When Yummly came to us, they had an incredible algorithm for diving deep into a wealth of aggregated recipe content. If you needed to find the best gluten-free low-carb vegan chocolate chip cookies, Yummly had you covered. If you were lactose intolerant and never wanted to see a recipe with dairy in it, you could set it up and be on your way. However, if you were not a power-user & just looking for what to make for dinner, you were out of luck.
Yummly’s initial design was barely more than a proof of concept that included a minimal homepage that borrowed heavily from Google Search & a robust (overwhelming) set of search filters. Our goal was to take their incredible technology and layer on a simple, visual interface to humanize the content.
Working from the ground up to create a web-application that was simple, yet powerful. We began with user research, which informed our decisions, and began to create an experience that would work for multiple user mindsets. Page designs were simple, yet flexible, designed to work just as well for low content as ideal cases. User flows (over a traditional sitemap) were focused with the goal of reducing clicks and increasing engagement.
The homepage was the initial touch-point for both first-time & returning users. It had to set up what Yummly is, but it also had to get users into the content. We had to create a page that could work hard. Sketches of several different approaches were made – “Recommendation Engine” grouped liked concepts in a Netflix style (kale & garlic side-dishes), “Friend Feed” populated the homepage with content liked by users you follow (or power users for those new to the experience), “Food Trend” was an approach that put a weekly focus on an in-season ingredient (rhubarb) or a specific event (Fourth of July BBQ).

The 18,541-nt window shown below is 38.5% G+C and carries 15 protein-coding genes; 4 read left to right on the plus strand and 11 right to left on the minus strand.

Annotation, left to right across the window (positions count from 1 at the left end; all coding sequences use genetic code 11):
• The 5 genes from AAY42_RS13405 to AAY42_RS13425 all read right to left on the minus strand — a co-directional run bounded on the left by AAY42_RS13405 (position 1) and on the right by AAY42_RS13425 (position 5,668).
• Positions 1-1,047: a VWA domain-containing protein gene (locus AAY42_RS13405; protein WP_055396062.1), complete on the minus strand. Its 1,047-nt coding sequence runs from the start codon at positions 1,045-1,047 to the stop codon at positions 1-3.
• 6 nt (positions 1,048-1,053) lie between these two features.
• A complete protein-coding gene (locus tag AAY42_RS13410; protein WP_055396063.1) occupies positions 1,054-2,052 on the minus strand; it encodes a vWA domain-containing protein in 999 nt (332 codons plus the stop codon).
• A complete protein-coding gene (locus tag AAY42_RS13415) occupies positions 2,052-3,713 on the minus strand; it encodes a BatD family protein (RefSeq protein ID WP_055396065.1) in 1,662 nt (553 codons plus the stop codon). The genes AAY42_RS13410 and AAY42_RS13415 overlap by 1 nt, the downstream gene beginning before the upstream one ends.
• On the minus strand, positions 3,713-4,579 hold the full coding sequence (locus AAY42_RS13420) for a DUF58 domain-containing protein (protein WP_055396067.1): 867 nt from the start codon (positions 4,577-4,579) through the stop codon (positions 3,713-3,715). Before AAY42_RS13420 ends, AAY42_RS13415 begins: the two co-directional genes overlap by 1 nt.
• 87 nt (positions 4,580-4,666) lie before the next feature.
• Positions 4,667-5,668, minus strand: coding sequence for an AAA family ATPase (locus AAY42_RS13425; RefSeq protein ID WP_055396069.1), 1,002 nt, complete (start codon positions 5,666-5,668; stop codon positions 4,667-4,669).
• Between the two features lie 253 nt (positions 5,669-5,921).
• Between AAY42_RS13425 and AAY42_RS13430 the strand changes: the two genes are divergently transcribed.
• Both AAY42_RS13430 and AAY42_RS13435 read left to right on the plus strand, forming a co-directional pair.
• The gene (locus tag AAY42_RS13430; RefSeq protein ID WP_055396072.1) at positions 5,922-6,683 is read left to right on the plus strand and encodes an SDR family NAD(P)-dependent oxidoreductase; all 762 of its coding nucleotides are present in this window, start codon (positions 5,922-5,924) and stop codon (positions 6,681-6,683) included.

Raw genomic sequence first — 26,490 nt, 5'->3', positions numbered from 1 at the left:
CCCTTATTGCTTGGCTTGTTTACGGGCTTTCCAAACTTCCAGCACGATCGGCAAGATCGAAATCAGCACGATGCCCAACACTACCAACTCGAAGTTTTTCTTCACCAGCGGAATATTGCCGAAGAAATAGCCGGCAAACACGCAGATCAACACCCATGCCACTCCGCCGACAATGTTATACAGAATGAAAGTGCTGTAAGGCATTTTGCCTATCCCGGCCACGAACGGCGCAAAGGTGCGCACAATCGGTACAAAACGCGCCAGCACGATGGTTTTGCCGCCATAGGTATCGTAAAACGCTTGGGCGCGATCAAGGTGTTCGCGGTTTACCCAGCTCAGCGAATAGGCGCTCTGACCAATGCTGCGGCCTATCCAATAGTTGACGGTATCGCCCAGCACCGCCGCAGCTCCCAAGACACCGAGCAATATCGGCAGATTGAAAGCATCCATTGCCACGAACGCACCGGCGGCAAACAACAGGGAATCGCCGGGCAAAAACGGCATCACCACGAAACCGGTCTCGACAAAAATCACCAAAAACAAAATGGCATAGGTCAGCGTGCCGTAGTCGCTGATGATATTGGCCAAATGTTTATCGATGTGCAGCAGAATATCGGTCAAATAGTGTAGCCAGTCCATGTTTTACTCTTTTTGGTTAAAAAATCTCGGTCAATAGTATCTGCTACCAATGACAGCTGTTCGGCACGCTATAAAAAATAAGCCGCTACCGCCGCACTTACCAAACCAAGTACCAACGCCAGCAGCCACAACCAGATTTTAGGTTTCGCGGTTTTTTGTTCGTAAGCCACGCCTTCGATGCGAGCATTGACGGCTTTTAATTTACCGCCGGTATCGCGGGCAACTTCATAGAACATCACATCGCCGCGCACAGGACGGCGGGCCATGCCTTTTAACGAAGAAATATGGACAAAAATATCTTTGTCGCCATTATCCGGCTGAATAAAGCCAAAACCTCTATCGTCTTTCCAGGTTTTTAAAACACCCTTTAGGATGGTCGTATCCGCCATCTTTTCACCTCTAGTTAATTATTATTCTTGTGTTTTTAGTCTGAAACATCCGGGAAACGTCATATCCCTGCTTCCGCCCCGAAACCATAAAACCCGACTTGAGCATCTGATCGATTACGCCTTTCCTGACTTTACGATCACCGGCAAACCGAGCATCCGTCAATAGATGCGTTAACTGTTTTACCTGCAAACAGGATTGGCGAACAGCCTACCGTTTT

Designing for Mindsets
We did not design against personas, rather, we designed against different user mindsets. With mindsets we acknowledged that users do not perform a task one specific way and may even change their approach several times in a single session.
- Search for the Best: “I want to make the best chocolate chip cookies”
- Looking for Inspiration: “I just want to see lots of great photos to inspire dishes I make in the future”
- What can I Make from my Fridge: “I have chicken & mushrooms that I need to use tonight, what should I make”
- Taste Profile Builder: “I love that Yummly learns what I like & tailors recipes for my needs showing me recipes that I want to actually make”
- Recipe Box: “I use Yummly to store all of my recipes, it makes it so easy to come back to & find what I am looking for”
The Yum Button
Each recipe on the previous site had no less than 5 interaction points - A “Save” button, an “I’m Interested” button, a rating, Facebook “like” & email. These buttons were vague with no clear distinction (should I click save, like, or, I’m interested?) and once interacted with, there was no easy way to find again.
Our solution was to combine as many features as possible into one branded experience. Clicking “Yum” would save the recipe to your profile, it would signal to others that you are interested in the recipe, it would populate on the Facebook social graph & increment the yum counter on the recipe.
Yummly is a powerful application & becomes more powerful the more you interacted with the platform. To help facilitate we created a light-touch onboarding that began to populate your preferences upon registration.
Understanding that onboarding doesn’t end after the first session, micro interactions were designed to increase engagement, time on site and enjoyment
Not designed by Sean Curran
I was the sole UX designer. I worked closely with our design team and the leadership team at Yummly. Working with the Yummly team was very collaborative, often including sketches that took over walls that became more and more refined as the project moved forward.